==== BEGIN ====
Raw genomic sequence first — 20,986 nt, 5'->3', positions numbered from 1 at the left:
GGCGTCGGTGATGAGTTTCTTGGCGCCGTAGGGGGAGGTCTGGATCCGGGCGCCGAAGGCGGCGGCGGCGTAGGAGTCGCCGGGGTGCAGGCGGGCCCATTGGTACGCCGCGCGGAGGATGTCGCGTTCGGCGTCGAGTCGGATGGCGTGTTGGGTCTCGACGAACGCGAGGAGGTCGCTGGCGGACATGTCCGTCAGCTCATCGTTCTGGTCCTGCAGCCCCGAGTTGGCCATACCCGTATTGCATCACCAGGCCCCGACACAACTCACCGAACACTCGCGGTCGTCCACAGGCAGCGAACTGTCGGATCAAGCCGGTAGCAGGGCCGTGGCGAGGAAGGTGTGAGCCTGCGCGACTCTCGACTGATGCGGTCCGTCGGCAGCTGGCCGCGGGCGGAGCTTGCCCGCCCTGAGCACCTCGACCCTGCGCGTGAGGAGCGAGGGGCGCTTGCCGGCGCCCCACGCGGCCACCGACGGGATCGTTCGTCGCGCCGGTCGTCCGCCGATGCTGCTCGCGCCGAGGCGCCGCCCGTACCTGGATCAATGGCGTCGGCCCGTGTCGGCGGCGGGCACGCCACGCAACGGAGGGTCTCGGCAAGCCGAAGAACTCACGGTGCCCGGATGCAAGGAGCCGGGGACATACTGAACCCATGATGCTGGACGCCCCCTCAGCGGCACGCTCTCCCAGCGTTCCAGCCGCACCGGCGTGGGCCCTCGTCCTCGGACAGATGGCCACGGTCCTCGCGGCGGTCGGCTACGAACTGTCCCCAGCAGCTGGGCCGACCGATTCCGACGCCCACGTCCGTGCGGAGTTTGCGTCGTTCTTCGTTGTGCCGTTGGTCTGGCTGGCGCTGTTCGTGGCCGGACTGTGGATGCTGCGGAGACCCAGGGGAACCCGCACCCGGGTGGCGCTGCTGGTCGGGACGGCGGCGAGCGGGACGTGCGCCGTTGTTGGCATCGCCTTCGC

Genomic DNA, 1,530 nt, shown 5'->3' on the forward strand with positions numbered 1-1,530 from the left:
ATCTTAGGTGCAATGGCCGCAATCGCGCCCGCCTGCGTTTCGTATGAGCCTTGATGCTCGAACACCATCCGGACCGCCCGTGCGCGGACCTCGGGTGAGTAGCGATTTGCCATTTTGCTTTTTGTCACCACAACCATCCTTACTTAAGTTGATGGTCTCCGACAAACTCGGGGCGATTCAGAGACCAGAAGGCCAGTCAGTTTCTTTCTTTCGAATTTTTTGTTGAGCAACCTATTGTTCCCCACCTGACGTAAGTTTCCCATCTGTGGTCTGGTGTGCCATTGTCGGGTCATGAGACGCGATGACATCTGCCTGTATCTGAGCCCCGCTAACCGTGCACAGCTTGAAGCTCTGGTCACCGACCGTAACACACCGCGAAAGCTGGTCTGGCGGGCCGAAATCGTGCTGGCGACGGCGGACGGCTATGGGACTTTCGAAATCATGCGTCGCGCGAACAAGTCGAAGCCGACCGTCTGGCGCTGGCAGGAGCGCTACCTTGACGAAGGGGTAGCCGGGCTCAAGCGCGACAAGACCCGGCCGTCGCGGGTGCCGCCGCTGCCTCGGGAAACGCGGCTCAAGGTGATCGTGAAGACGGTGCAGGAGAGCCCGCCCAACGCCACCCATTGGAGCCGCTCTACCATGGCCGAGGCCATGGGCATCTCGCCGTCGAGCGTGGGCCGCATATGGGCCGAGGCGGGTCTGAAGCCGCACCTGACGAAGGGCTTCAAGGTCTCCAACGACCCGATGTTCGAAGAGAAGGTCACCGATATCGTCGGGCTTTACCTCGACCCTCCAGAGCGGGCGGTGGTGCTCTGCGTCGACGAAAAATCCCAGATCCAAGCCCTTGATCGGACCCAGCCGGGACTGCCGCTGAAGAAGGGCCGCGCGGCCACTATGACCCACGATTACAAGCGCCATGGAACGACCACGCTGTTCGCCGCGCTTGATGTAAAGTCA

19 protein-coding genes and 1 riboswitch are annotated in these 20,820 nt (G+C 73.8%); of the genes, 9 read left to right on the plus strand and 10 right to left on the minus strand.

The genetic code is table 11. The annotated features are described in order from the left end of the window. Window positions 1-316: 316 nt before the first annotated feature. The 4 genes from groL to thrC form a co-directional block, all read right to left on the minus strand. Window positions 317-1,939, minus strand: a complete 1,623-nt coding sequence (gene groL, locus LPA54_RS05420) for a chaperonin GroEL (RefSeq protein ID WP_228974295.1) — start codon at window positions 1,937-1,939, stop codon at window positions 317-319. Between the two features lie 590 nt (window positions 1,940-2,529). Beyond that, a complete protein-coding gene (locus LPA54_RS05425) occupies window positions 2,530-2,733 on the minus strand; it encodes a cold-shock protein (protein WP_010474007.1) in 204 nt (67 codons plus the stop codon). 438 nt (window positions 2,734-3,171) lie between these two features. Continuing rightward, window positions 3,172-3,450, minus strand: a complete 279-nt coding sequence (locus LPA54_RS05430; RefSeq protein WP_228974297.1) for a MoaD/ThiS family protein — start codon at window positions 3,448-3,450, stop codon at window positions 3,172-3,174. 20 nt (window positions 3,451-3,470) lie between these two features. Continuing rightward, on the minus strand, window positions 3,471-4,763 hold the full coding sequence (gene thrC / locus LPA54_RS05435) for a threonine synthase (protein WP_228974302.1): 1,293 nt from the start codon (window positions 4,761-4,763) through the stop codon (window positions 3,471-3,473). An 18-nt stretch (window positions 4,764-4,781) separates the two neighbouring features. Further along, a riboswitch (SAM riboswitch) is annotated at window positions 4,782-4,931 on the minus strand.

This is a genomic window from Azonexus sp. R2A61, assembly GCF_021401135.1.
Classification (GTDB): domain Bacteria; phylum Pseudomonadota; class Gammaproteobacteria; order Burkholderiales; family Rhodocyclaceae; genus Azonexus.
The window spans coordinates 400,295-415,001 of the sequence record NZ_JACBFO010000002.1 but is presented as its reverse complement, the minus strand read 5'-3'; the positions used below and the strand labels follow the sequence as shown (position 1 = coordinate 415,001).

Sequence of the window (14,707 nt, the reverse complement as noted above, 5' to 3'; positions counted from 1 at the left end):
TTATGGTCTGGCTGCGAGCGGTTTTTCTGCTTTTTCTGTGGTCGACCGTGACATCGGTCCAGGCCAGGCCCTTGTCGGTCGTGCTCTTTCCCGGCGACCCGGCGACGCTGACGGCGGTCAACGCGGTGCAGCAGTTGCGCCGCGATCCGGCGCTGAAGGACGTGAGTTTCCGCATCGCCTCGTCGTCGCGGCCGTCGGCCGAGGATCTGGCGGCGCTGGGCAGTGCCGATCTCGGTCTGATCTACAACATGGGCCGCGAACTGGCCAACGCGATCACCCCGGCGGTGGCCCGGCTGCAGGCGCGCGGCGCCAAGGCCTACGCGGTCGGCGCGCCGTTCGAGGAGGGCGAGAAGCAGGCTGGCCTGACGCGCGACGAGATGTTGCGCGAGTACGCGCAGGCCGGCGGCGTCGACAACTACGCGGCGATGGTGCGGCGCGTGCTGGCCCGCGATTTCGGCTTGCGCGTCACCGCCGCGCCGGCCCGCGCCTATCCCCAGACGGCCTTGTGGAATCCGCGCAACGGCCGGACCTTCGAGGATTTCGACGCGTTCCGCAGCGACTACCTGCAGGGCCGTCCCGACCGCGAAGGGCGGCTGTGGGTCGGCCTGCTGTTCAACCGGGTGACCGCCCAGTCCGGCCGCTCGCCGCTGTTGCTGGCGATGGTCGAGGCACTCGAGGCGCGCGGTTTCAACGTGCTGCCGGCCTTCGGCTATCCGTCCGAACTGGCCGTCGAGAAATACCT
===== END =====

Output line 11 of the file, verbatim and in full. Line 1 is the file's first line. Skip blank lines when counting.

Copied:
TTATGGTCTGGCTGCGAGCGGTTTTTCTGCTTTTTCTGTGGTCGACCGTGACATCGGTCCAGGCCAGGCCCTTGTCGGTCGTGCTCTTTCCCGGCGACCCGGCGACGCTGACGGCGGTCAACGCGGTGCAGCAGTTGCGCCGCGATCCGGCGCTGAAGGACGTGAGTTTCCGCATCGCCTCGTCGTCGCGGCCGTCGGCCGAGGATCTGGCGGCGCTGGGCAGTGCCGATCTCGGTCTGATCTACAACATGGGCCGCGAACTGGCCAACGCGATCACCCCGGCGGTGGCCCGGCTGCAGGCGCGCGGCGCCAAGGCCTACGCGGTCGGCGCGCCGTTCGAGGAGGGCGAGAAGCAGGCTGGCCTGACGCGCGACGAGATGTTGCGCGAGTACGCGCAGGCCGGCGGCGTCGACAACTACGCGGCGATGGTGCGGCGCGTGCTGGCCCGCGATTTCGGCTTGCGCGTCACCGCCGCGCCGGCCCGCGCCTATCCCCAGACGGCCTTGTGGAATCCGCGCAACGGCCGGACCTTCGAGGATTTCGACGCGTTCCGCAGCGACTACCTGCAGGGCCGTCCCGACCGCGAAGGGCGGCTGTGGGTCGGCCTGCTGTTCAACCGGGTGACCGCCCAGTCCGGCCGCTCGCCGCTGTTGCTGGCGATGGTCGAGGCACTCGAGGCGCGCGGTTTCAACGTGCTGCCGGCCTTCGGCTATCCGTCCGAACTGGCCGTCGAGAAATACCT